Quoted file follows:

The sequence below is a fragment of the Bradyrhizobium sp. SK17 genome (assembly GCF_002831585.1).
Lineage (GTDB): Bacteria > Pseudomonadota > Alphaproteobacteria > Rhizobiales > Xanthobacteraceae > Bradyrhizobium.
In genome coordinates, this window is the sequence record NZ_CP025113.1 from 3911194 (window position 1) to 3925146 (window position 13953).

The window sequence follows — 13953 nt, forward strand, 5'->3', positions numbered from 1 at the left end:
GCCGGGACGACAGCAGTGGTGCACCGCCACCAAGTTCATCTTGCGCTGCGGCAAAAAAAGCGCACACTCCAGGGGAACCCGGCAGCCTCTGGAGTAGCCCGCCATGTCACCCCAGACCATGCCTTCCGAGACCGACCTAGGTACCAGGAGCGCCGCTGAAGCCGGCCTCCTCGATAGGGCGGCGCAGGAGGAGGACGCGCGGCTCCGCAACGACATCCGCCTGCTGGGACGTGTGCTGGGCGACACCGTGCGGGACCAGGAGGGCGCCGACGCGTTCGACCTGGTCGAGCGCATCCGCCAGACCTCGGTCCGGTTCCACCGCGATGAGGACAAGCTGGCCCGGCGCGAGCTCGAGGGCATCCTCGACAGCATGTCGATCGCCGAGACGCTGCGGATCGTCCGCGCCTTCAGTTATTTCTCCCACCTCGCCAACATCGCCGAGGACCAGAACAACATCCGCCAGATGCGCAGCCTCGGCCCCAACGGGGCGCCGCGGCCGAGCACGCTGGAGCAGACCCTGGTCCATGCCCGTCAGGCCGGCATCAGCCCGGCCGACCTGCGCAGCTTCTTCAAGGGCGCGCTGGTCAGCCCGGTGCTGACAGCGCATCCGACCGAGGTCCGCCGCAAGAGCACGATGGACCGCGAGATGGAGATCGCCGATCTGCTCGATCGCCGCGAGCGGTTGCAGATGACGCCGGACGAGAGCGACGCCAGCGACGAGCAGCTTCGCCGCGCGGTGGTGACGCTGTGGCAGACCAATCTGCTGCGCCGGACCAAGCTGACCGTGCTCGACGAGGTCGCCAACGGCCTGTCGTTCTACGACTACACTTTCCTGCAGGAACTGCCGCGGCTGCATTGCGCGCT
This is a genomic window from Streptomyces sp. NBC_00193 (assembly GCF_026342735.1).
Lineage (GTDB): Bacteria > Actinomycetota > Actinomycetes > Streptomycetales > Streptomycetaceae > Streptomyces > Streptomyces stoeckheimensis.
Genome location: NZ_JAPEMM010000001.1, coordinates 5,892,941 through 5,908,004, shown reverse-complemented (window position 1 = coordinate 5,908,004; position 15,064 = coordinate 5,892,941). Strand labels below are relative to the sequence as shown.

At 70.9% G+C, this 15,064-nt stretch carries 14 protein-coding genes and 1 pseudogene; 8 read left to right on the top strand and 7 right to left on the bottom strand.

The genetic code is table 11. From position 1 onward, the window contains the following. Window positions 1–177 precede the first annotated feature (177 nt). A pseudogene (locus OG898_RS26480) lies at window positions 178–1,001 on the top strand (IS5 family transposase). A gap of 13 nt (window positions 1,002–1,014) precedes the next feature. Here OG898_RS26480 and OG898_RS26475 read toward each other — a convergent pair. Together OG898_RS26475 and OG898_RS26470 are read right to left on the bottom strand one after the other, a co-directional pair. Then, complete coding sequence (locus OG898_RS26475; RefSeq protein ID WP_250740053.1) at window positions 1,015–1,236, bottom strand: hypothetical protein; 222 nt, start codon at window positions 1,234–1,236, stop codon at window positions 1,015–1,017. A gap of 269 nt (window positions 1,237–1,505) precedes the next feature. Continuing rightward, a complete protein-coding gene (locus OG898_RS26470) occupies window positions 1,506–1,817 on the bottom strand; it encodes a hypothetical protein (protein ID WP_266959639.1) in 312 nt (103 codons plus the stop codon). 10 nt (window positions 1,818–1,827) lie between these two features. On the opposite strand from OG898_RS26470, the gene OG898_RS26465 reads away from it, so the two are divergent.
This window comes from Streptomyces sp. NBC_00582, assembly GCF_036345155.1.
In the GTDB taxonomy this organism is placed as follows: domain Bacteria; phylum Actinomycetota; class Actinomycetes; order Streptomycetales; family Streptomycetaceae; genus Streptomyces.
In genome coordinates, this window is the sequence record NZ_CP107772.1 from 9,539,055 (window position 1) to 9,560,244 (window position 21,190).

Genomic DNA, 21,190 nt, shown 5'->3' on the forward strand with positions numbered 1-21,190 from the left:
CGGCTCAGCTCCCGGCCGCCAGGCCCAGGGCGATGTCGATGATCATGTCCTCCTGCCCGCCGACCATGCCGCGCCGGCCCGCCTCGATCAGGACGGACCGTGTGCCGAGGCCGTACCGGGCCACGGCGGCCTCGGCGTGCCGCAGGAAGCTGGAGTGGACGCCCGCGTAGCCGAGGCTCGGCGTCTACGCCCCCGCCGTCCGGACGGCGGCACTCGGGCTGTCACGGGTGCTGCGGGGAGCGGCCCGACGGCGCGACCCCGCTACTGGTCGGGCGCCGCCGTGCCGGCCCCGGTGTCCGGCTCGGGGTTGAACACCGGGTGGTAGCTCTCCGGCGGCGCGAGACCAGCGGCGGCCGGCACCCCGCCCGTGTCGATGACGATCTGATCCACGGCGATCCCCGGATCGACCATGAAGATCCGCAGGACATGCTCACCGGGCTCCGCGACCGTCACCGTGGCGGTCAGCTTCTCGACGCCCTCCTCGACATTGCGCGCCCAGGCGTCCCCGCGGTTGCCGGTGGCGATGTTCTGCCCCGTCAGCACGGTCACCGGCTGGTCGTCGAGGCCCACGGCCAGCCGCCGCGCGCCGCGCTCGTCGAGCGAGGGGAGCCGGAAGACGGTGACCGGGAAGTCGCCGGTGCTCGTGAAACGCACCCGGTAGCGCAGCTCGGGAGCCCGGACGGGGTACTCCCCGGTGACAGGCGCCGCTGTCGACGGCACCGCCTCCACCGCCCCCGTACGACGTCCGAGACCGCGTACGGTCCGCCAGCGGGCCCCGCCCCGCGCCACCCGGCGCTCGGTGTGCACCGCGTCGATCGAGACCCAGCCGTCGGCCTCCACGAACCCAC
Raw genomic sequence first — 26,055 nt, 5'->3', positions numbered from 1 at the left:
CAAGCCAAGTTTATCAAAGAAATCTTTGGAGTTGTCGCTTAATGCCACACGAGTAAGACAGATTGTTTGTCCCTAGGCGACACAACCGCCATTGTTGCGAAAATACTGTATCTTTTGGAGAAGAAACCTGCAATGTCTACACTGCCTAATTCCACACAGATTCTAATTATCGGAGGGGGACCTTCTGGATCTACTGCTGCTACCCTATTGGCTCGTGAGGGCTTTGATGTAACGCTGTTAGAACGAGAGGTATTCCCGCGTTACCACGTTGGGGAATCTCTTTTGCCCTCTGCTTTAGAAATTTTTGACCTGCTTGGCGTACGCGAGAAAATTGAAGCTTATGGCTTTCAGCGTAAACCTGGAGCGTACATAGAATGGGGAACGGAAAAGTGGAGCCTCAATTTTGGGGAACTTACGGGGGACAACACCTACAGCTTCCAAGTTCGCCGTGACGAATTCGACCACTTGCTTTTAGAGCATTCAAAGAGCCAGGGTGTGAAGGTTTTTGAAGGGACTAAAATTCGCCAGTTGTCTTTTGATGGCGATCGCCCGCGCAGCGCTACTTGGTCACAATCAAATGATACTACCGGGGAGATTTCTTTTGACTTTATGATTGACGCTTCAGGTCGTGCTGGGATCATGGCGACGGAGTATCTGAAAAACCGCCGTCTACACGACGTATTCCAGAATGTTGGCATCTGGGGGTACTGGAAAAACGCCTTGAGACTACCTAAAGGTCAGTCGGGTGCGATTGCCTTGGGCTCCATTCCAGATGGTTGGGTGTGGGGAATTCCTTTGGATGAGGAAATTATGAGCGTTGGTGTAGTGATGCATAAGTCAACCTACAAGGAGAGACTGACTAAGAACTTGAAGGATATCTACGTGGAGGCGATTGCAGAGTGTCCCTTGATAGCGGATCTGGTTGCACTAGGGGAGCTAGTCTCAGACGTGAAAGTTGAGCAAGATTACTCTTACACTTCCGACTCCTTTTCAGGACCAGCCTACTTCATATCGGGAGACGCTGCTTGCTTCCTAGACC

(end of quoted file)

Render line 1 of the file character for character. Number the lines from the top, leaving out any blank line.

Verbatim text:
The sequence below is a fragment of the Bradyrhizobium sp. SK17 genome (assembly GCF_002831585.1).